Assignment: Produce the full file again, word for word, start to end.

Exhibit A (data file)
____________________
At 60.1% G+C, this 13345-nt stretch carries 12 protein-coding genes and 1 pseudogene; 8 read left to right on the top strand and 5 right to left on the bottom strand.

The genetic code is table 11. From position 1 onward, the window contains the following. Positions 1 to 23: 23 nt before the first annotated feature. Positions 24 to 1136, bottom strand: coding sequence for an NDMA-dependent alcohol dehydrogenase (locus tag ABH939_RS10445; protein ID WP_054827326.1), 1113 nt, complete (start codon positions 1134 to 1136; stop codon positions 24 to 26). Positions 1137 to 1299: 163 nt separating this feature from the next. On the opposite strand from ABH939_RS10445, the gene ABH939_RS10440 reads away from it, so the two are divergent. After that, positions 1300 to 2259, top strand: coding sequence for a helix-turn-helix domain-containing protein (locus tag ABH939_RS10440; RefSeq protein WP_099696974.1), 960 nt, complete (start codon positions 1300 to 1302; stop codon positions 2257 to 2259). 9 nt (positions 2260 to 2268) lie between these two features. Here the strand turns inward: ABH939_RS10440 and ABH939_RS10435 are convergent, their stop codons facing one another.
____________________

At 60.1% G+C, this 13345-nt stretch carries 12 protein-coding genes and 1 pseudogene; 8 read left to right on the top strand and 5 right to left on the bottom strand.

The genetic code is table 11. From position 1 onward, the window contains the following. Positions 1 to 23: 23 nt before the first annotated feature. Positions 24 to 1136, bottom strand: coding sequence for an NDMA-dependent alcohol dehydrogenase (locus tag ABH939_RS10445; protein ID WP_054827326.1), 1113 nt, complete (start codon positions 1134 to 1136; stop codon positions 24 to 26). Positions 1137 to 1299: 163 nt separating this feature from the next. On the opposite strand from ABH939_RS10445, the gene ABH939_RS10440 reads away from it, so the two are divergent. After that, positions 1300 to 2259, top strand: coding sequence for a helix-turn-helix domain-containing protein (locus tag ABH939_RS10440; RefSeq protein WP_099696974.1), 960 nt, complete (start codon positions 1300 to 1302; stop codon positions 2257 to 2259). 9 nt (positions 2260 to 2268) lie between these two features. Here the strand turns inward: ABH939_RS10440 and ABH939_RS10435 are convergent, their stop codons facing one another.